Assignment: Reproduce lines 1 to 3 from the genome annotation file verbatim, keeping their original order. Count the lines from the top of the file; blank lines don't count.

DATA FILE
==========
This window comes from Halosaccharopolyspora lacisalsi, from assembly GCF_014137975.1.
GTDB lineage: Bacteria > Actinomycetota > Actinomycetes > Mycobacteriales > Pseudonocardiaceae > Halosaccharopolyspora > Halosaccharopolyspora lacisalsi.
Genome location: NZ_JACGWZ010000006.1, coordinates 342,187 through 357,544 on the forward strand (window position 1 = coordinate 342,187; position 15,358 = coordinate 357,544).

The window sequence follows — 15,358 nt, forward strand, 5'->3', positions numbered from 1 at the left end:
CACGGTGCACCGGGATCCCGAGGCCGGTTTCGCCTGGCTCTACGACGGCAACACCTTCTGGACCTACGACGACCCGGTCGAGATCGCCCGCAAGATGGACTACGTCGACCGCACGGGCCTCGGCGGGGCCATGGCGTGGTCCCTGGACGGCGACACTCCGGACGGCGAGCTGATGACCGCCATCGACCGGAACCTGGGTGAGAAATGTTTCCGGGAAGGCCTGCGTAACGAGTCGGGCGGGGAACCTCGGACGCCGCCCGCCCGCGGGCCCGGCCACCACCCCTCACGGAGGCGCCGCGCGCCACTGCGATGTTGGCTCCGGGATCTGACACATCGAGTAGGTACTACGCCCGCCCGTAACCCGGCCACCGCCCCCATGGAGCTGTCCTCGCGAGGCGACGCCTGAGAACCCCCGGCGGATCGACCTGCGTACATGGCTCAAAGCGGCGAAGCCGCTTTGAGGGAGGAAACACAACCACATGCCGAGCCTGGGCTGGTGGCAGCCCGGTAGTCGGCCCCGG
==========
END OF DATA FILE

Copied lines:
This window comes from Halosaccharopolyspora lacisalsi, from assembly GCF_014137975.1.
GTDB lineage: Bacteria > Actinomycetota > Actinomycetes > Mycobacteriales > Pseudonocardiaceae > Halosaccharopolyspora > Halosaccharopolyspora lacisalsi.
Genome location: NZ_JACGWZ010000006.1, coordinates 342,187 through 357,544 on the forward strand (window position 1 = coordinate 342,187; position 15,358 = coordinate 357,544).